Paul Polman, the chief executive of Unilever, has been added to the roster of speakers at this year’s Global Peter Drucker Forum, to be held in Vienna on Nov. 15 and 16.

The theme of the 2012 Forum is “Capitalism 2.0: New Horizons for Managers,” and it’s in this context that Polman will speak on the subject of “business as a force for good.”

Paul Polman

“Polman’s remarks will tie into what the late C.K. Prahalad indicated at our Forum in 2009: Business must be an instrument of social justice,” said Richard Straub, the president of the Peter Drucker Society Europe, which is an affiliate of the Drucker Institute at Claremont Graduate University.

Rick Wartzman, the Drucker Institute’s executive director, noted that Polman joins what he called “an already extraordinary roster of speakers and panellists,” including Patrick Deconinck, senior vice president for Western Europe at 3M; Peter Y. Solmssen, a member of the Management Board at Siemens; and Patrick de Cambourg, the president of Mazars.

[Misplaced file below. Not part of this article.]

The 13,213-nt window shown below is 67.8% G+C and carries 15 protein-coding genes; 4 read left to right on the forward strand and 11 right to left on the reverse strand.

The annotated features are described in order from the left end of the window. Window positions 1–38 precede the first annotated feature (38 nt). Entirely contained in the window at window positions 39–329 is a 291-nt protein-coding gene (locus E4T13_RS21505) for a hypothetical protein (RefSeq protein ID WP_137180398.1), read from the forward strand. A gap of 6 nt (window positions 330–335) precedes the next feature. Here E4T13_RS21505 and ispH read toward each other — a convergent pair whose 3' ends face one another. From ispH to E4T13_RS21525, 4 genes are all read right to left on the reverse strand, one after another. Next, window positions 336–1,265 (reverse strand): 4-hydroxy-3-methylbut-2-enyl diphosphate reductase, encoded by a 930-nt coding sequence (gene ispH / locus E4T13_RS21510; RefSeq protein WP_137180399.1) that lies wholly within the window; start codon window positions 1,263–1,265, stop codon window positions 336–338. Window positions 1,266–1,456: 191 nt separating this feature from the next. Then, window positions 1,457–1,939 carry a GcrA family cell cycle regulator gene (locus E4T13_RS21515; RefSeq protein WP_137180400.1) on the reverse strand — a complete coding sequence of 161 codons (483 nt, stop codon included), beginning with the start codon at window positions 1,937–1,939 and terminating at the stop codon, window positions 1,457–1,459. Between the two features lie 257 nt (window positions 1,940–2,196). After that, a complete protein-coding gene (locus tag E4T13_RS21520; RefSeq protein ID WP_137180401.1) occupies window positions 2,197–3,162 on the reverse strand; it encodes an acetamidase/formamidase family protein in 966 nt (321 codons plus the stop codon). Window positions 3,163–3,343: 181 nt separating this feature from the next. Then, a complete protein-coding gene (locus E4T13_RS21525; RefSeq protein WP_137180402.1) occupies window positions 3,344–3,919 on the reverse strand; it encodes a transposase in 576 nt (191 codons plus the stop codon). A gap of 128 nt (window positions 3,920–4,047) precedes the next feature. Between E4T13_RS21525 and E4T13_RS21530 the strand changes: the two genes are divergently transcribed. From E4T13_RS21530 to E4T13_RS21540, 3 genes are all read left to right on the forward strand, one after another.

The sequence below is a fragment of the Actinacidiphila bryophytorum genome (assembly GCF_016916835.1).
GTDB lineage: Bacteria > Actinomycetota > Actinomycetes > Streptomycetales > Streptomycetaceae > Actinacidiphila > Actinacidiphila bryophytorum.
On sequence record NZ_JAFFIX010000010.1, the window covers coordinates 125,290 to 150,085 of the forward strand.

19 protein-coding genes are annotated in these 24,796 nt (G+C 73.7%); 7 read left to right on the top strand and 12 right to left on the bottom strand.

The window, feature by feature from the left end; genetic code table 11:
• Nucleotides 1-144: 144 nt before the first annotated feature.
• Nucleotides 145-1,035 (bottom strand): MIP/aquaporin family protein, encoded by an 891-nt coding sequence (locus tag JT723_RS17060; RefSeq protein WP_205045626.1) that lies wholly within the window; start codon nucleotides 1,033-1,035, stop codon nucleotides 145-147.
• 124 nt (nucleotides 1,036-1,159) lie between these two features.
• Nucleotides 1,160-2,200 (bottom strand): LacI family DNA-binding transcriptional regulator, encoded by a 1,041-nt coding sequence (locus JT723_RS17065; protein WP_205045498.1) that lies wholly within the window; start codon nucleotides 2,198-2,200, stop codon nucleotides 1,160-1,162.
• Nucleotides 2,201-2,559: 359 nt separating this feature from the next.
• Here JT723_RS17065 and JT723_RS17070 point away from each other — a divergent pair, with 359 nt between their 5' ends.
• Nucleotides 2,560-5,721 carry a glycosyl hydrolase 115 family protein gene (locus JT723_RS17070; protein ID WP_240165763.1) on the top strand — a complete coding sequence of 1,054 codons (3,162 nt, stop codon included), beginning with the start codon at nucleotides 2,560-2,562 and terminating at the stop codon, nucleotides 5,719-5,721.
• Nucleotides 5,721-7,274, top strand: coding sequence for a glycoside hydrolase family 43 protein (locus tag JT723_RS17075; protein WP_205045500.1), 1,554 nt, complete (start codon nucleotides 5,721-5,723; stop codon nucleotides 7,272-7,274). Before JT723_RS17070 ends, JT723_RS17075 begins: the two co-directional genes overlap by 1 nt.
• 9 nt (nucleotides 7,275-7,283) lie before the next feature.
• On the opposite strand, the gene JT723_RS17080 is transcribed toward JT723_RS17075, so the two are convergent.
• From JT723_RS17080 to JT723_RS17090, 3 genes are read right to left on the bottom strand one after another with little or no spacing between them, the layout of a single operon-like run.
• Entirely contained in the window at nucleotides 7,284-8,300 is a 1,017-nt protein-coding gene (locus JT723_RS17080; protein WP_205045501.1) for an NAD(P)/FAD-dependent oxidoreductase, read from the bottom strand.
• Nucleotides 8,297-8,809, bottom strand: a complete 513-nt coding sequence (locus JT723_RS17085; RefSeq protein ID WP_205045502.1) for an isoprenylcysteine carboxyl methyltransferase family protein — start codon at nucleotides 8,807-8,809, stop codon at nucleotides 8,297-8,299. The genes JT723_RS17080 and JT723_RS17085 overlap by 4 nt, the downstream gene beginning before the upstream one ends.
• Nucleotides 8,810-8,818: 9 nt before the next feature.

Roger Martin, dean of the Rotman School of Management at the University of Toronto, who was named last year by Thinkers 50 as the No. 6 management thinker in the world, will deliver the Forum’s opening keynote: “Can Capitalism Be Fixed?”

A number of other leading management thinkers will also have prominent roles at the Forum. Among them: Tammy Erickson, the London Business School’s Lynda Gratton, Havas Lab director and author Umair Haque and John Quelch, the dean of the China Europe International Business School (CEIBS).

The Forum will feature practical discussions on models that move beyond “maximizing shareholder value,” scholarly input based on a call for academic papers, and the perspective of younger people who participated in the Peter Drucker Challenge, a global essay contest.

“We are humbled that the Global Peter Drucker Forum is now recognized around the world as a premier venue to wrestle with key issues of management and society,” Straub said. “No one can provide easy answers to today’s greatest challenges, but we can have a serious dialogue that at least begins to move us in the right direction.”